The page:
After listening to months of impassioned debate between preservationists and property rights activists, the Newburyport City Council is poised to consider the fate of a proposed ordinance that would establish a Local Historic District with the goal of protecting the seaside community’s architectural gems.
The proposal was submitted to the City Council on Monday. The 11-member council voted 6-5 to send the measure to the Planning and Development Committee for review, as is common practice for a zoning ordinance.
City Councilor Barry Connell, chairman of the committee, hopes this week to hold a public meeting of the whole, meaning all council members will have an opportunity to take part in the meeting and contribute to the dialogue about what, if anything, in the proposal needs to be changed.
“This is not something that can be bottled up in a committee, nor should it be,” Connell said. “Every member [of the council] will get to participate in the meeting and every member will have a chance to vote on it.”
Under state law, the City Council will decide the fate of the proposal. At least eight councilors must approve the measure for it to pass.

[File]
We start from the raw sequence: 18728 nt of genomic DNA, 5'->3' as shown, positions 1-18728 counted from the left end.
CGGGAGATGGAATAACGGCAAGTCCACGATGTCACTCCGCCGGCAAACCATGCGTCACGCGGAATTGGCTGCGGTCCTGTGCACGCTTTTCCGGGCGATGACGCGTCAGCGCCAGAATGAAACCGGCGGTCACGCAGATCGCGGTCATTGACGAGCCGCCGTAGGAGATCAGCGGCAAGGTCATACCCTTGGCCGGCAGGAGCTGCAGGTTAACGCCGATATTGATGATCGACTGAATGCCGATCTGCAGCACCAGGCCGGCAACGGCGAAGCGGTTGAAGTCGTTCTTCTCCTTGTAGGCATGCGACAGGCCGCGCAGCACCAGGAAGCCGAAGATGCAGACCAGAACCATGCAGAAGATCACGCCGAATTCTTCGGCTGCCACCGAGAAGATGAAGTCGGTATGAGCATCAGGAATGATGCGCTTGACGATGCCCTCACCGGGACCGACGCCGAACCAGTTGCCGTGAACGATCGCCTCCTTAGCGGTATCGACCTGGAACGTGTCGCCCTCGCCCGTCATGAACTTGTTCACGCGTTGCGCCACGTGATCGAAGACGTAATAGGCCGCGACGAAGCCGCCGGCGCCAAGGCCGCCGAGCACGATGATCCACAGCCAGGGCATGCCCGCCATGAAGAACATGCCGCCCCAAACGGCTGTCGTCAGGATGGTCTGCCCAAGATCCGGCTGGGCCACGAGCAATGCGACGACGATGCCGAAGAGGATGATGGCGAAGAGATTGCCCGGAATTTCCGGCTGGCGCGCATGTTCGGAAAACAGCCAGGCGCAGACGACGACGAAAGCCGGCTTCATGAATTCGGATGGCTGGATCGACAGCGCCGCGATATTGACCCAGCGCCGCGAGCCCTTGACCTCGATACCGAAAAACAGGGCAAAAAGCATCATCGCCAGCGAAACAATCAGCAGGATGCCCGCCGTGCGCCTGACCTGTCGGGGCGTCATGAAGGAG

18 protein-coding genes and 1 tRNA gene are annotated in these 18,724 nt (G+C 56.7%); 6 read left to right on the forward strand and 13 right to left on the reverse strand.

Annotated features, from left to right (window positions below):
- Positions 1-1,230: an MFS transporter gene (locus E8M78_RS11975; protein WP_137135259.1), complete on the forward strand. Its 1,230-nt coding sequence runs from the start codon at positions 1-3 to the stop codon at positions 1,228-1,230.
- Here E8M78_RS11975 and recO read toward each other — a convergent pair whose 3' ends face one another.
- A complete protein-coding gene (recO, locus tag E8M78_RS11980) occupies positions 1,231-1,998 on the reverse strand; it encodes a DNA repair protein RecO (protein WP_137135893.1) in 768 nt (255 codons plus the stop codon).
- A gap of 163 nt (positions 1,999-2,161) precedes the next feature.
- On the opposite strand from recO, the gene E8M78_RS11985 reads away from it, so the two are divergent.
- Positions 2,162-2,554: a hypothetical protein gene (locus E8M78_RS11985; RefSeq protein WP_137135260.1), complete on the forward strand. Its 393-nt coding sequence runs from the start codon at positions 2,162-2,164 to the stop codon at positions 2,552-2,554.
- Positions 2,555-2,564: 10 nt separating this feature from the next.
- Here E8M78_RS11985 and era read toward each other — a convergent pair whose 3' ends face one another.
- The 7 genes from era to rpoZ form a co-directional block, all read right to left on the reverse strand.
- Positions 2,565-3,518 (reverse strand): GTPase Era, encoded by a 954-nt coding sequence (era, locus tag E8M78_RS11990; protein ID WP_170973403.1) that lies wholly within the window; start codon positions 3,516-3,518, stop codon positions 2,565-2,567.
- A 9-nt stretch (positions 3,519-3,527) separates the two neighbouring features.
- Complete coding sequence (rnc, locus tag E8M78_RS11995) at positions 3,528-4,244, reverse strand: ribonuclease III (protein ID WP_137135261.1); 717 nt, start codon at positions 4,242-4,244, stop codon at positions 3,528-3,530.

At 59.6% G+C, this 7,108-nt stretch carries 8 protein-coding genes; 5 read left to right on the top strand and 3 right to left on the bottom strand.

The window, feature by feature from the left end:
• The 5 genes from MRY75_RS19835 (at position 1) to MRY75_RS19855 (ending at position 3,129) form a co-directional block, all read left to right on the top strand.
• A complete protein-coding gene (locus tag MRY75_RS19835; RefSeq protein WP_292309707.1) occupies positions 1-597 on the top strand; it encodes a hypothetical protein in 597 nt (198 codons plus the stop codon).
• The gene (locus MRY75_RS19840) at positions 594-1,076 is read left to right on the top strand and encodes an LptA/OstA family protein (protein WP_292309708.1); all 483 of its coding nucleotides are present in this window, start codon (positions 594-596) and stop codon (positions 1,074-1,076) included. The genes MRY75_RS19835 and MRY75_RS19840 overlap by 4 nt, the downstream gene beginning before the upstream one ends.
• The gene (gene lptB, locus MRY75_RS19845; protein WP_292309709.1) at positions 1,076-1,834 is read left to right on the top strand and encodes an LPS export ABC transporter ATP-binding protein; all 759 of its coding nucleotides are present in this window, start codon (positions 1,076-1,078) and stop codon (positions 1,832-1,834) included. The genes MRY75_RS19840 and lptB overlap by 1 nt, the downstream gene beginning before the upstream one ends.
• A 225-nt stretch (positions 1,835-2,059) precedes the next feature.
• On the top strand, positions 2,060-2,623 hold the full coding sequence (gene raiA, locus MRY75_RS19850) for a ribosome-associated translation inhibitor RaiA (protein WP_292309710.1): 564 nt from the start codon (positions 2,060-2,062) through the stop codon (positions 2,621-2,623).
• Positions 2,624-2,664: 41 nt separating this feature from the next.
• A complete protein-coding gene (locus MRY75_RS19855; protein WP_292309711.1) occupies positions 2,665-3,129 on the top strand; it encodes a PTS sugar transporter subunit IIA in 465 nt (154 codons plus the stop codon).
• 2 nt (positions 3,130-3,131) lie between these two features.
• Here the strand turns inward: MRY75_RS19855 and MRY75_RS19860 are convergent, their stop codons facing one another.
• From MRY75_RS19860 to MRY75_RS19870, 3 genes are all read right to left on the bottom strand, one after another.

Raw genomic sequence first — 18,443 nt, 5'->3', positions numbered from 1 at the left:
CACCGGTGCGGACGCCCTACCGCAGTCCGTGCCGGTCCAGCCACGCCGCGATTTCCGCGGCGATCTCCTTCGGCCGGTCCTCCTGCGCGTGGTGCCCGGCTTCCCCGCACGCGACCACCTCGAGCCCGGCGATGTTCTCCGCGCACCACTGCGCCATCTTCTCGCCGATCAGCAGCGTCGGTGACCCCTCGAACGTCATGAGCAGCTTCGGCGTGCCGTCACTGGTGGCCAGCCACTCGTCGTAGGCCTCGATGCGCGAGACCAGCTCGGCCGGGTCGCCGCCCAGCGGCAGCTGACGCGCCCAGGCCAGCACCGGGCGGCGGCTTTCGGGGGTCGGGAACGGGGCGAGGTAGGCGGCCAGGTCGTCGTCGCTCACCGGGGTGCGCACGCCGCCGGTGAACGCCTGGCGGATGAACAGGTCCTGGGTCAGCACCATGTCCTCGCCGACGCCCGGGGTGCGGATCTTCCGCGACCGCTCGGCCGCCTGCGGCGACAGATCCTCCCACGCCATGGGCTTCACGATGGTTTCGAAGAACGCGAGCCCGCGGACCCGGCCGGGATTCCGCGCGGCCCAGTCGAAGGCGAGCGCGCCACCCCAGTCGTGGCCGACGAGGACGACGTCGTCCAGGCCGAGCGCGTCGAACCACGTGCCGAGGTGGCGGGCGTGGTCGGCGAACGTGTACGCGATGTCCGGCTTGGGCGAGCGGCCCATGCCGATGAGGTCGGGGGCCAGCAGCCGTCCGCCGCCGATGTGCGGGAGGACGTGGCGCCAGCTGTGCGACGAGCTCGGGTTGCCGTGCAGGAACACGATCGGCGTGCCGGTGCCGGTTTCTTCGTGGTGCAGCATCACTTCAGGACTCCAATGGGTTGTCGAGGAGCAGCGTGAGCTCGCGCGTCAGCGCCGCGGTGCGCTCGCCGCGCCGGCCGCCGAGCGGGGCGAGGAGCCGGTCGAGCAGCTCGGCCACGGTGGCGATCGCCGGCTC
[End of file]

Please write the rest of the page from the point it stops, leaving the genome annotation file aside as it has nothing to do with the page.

‘It’s been a long journey, but it’s not over yet. There will still be questions to answer, presentations to give, concerns to address.’
“It’s been a long journey, but it’s not over yet,” said Sarah White, chairwoman of the study committee that drafted the proposed ordinance. “There will still be questions to answer, presentations to give, concerns to address.”
In its current iteration, Newburyport’s existing Historical Commission and the Fruit Street Local Historic District would cease to exist. City leaders would establish a single historical commission charged with assuming the responsibilities of those bodies and overseeing the proposed Local Historic District, which would encompass the High Street corridor and the city’s downtown commercial district.
Local historic districts offer the strongest form of protection for structures deemed worthy of preservation. To date, more than 220 such districts have been established statewide, including in Beverly, Haverhill, and Rowley, and the Fruit Street Historic District in Newburyport, which was created in October 2007 to protect several properties along Fruit Street, including the Caleb Cushing House.
In July 2007, as local leaders considered the Fruit Street proposal, then-mayor John F. Moak created the Local Historic District Study Committee to determine whether a more expansive district should be established. That committee produced the proposed ordinance now before the council.
“This has been languishing for so long, I don’t want it to linger into the holiday season,” Connell said, noting that he hopes the Planning and Development Committee will be able to send the measure back to the council by Nov. 1. The timetable, he said, “depends on how the public meeting goes.”